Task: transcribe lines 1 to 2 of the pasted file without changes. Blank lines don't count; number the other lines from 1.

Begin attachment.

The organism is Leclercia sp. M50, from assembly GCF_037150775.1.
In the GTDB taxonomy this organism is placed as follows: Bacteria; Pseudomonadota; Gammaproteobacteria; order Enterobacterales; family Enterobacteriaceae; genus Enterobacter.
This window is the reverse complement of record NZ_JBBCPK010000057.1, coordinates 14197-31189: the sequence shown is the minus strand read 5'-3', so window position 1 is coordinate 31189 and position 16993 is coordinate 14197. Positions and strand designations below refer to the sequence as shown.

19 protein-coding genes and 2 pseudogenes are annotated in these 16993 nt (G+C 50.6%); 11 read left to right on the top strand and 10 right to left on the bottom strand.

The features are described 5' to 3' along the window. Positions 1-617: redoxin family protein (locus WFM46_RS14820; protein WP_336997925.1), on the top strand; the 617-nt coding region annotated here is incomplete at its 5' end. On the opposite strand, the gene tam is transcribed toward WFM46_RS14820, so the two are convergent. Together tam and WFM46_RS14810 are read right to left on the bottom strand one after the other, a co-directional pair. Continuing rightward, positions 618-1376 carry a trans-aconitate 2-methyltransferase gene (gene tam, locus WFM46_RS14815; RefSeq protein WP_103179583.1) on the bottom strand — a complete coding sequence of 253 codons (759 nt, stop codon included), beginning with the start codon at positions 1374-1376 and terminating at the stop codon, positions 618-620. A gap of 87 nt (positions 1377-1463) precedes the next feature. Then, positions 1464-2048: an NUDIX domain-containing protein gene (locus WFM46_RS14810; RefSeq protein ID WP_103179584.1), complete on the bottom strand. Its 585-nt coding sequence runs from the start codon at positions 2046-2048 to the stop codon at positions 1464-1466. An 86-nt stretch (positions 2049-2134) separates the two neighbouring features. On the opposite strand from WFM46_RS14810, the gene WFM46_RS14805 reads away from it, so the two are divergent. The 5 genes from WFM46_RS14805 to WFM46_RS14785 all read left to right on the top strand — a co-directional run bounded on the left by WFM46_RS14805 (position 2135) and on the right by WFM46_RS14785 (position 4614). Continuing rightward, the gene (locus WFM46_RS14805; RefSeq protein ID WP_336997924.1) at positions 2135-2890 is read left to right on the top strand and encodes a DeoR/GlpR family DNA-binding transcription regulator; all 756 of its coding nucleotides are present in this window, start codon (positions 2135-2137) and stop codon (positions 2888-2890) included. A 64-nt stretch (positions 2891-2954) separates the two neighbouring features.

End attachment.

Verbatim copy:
The organism is Leclercia sp. M50, from assembly GCF_037150775.1.
In the GTDB taxonomy this organism is placed as follows: Bacteria; Pseudomonadota; Gammaproteobacteria; order Enterobacterales; family Enterobacteriaceae; genus Enterobacter.